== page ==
|Sultan of the Ghaznavid Empire|
|Predecessor||Mahmud of Ghazni|
|Successor||Mas'ud I of Ghazni (1030)|
Mawdud of Ghazni (1041)
Ghazni (now in Afghanistan)
|Died||1041 (aged 42–43)|
|Consort||Daughter of Abu'l-Nasr Muhammad|
|Father||Mahmud of Ghazni|
Muhammad of Ghazni (Persian: محمد غزنوی) (died 1041) was sultan of the Ghaznavid Empire briefly in 1030, and then later from 1040 to 1041. He ascended the throne upon the death of his father Mahmud in 1030. He was the younger of a set of twins; this circumstance resulted in civil strife. His reign lasted five months before he was overthrown by his twin Ma'sud I, after which he was blinded and imprisoned. Nine years later he was reinstated for a year before being slain by his nephew Maw'dud. According to Ferishta, his reign lasted only 50 days before he was blinded and imprisoned on the order of Ma'sud I. A year later he was executed by his nephew Maw'dud after losing a battle in Nangrahar.
Mohammed was born along with his elder twin brother Mas'ud in 998 at the Ghaznavid capital of Ghazni. In ca. 1008, Mohammad married the daughter of the Farighunid ruler Abu'l-Nasr Muhammad. Two years later after the death of Abu'l-Nasr Muhammad, Mohammad was appointed by his father as the governor of Guzgan, thus putting an end to the native Farighunid dynasty of Guzgan.
In 1030, Mahmud, because of his bad relations with his heir Mas'ud, changed his opinion, and appointed Mohammad as his heir, who was much less experienced in government and military affairs than Mas'ud. Mahmud shortly died, and was succeeded by Mohammad, who then appointed Abu Sahl Hamduwi as his vizier. At his accession, much power of the state was under the former vizier Hasanak Mikali and military officer Ali ibn Il-Arslan, who greatly administered the state. Muhammad shortly appointed his uncle Yusuf ibn Sabuktigin as the commander-in-chief of the army. Although Muhammad did not possess any real power, his empire flourished. Soon, however, Muhammad's slave troops (ghulam) railed under Abu'l-Najm Ayaz, who had openly changed his allegiance to Muhammad's brother Mas'ud, whose military campaigns in western Iran had earned him a great reputation. Ayaz was shortly joined by other military officers such as Ali Daya. Muhammad then sent an army under his general Suvendharay to quell the rebellion, but the rebels eventually emerged victorious and killed Suvendharay. The victorious rebels then went to Mas'ud, who was at Nishapur.
Eventually, Yusuf ibn Sabuktigin and Ali ibn Il-Arslan along with the rest of the Ghaznavid army also joined Mas'ud. Mas'ud then marched towards Ghazni, where he defeated Muhammad and had him imprisoned, while crowning himself as the new Sultan of the Ghaznavid Empire.
According to Ferishta, differences between Muhammad and his twin brother Mas'ud became worse by this time. Eventually, Muhammad prepared an army to attack Mas'ud. He encamped with his army at the place of "Nakiya-abaad/Nakbat-abaad" for a month, where most of his leaders and army revolted against him. They arrested and imprisoned Muhammad, and welcomed Mas'ud as their new leader.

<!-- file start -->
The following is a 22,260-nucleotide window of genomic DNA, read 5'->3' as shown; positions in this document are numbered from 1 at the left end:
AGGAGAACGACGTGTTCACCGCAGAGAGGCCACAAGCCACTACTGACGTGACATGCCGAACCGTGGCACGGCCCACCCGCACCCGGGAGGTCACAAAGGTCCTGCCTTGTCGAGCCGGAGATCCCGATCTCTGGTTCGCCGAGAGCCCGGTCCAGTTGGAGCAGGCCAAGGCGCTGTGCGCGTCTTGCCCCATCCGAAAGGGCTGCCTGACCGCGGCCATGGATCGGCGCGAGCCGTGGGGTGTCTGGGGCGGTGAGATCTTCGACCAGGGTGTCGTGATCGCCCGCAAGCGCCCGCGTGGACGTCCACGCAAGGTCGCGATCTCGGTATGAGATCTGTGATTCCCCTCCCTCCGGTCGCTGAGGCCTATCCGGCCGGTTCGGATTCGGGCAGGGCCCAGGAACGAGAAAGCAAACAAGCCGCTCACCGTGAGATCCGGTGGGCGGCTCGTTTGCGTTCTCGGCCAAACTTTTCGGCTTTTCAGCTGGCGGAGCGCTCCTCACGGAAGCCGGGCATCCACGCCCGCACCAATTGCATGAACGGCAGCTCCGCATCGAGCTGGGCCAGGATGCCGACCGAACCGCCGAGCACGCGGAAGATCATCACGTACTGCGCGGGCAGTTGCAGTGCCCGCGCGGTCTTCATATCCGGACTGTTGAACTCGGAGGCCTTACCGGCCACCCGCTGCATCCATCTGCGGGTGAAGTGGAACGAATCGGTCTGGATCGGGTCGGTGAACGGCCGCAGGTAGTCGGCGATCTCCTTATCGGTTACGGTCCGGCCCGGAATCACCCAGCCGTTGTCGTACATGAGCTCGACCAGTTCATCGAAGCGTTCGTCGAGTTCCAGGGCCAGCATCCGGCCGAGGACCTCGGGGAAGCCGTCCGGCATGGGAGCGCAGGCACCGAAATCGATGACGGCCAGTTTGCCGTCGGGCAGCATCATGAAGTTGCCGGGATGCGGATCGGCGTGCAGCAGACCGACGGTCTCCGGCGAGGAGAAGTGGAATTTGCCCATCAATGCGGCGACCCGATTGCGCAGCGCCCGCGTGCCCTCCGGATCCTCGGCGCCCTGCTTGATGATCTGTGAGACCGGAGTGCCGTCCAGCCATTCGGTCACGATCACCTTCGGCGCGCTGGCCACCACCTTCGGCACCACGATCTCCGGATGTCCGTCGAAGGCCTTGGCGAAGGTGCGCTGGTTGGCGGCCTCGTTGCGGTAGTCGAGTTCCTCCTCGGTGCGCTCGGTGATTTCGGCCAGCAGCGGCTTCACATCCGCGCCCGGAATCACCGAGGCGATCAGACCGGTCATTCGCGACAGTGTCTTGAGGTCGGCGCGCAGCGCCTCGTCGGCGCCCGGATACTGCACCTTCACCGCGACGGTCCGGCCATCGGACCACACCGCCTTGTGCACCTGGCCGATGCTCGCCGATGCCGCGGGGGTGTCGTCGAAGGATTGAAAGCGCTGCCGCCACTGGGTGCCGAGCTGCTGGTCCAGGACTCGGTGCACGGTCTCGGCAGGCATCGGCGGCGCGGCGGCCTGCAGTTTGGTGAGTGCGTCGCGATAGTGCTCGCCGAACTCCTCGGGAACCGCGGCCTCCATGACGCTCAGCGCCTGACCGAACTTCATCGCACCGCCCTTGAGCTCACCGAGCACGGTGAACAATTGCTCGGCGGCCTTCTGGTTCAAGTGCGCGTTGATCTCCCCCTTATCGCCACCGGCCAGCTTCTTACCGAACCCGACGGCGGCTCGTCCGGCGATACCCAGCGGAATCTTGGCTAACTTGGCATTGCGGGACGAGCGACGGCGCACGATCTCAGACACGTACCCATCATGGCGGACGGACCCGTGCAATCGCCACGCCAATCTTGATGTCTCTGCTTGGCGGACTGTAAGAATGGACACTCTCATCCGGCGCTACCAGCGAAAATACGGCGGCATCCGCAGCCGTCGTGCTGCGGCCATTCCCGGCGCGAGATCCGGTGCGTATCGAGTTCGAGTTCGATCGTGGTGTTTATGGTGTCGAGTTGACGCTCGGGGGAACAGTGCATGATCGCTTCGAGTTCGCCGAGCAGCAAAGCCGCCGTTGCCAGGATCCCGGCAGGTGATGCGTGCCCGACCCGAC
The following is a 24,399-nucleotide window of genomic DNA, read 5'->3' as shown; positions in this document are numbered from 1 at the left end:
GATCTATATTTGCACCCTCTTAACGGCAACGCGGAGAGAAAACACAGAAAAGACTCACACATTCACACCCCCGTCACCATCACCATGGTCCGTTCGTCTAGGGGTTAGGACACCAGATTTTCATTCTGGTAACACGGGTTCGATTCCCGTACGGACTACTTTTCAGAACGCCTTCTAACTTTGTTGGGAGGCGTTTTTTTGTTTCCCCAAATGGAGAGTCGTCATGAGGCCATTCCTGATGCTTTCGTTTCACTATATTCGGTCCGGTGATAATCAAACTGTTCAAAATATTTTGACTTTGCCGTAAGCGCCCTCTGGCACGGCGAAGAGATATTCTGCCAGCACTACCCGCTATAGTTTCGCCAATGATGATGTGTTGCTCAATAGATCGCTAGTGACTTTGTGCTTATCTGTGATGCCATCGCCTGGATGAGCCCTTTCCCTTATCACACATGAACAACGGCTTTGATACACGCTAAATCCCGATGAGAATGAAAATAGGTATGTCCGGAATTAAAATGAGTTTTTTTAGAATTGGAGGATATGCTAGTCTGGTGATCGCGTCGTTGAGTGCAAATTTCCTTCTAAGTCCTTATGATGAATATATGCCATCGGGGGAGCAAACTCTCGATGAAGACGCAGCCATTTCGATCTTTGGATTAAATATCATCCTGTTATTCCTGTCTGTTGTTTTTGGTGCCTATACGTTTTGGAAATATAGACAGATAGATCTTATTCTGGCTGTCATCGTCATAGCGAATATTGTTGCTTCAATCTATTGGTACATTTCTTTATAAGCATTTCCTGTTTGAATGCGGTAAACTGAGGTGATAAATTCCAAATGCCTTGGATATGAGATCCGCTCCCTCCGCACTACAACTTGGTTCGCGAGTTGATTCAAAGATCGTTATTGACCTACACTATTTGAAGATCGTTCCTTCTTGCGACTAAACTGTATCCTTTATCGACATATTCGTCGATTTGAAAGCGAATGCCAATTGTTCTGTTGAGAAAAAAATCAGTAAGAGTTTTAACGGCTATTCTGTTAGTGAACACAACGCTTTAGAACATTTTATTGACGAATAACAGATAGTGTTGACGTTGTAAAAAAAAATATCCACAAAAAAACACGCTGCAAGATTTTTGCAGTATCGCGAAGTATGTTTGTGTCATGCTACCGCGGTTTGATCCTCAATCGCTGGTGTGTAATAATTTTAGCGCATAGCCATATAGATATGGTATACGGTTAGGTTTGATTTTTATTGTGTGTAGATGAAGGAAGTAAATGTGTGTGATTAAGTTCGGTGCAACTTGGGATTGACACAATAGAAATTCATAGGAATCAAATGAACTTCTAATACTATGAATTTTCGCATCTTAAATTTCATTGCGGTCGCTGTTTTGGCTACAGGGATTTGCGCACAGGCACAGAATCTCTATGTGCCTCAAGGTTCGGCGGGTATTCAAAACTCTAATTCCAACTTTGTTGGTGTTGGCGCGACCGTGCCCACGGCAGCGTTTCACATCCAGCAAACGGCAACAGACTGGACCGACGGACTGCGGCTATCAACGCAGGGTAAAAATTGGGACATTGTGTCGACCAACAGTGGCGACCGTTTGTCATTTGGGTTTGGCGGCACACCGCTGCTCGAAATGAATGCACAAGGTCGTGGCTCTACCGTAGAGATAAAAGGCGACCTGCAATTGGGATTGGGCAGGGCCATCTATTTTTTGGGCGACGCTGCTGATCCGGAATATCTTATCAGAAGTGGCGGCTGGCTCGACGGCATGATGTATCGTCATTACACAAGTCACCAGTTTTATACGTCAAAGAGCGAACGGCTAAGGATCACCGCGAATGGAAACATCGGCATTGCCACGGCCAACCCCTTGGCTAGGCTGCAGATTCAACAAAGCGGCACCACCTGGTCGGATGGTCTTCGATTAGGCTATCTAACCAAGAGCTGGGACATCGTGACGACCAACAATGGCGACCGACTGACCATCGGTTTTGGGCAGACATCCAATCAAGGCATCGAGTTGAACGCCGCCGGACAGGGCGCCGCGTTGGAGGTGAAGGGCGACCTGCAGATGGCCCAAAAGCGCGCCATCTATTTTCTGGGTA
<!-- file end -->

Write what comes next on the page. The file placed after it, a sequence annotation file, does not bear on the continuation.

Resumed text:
Later, when the Seljuks were overrunning the western parts of the Ghaznavid Empire, a mutiny among the Ghaznavid troops placed Mohammad back upon the throne, and he had his brother Mas'ud imprisoned in turn. He promoted his son Ahmad, allied with Suleiman ibn Yusuf, giving him the actual day-to-day running of affairs. They are reported to have been behind the assassination of Mas'ud I while he was imprisoned.
Muhammad sent a missive to Mas'ud's son, Mawdud, in Tukharistan explaining his father's murder was an act of revenge perpetrated by the sons of Mas'ud's former general in India. Upon learning of his father's murder, Maw'dud marched his army towards Ghazni.
Muhammad fled with his army in the face of Maw'dud's invasion, losing Ghazni in the process. Maw'dud wintered in Ghazni, then met Muhammad's army on 19 March 1041 in the province of Nangrahar. Maw'dud personally led the attack, defeating Muhammad's army; thereafter, Maw'dud had Muhammad and his family executed.
- Bosworth, C. E. (1975). "The early Ghaznavids". In Frye, R. N. (ed.). The Cambridge History of Iran, Volume 4: From the Arab Invasion to the Saljuqs. Cambridge: Cambridge University Press. pp. 162–198. ISBN 0-521-20093-8.
- Bosworth, C. Edmund (1985). "ʿALĪ B. IL-ARSLAN QARĪB". Encyclopaedia Iranica, Vol. I, Fasc. 8. London et al.: C. Edmund Bosworth. p. 872.
- Bosworth, C. E (1995). The Later Ghaznavids: Splendour and Decay: The Dynasty in Afghanistan and Northern India 1040-1186. ISBN 9788121505772. Retrieved 9 May 2014.
- Bosworth, C.E. (1996). The New Islamic Dynasties. Columbia University Press.
- Bosworth, C. E. (2011). The Ornament of Histories: A History of the Eastern Islamic Lands AD 650-1041: The Persian Text of Abu Sa'id 'Abd Al-Hayy Gardizi. I.B.Tauris. pp. 1–169. ISBN 978-1-84885-353-9.
| Ghaznavid Sultan
| Ghaznavid Sultan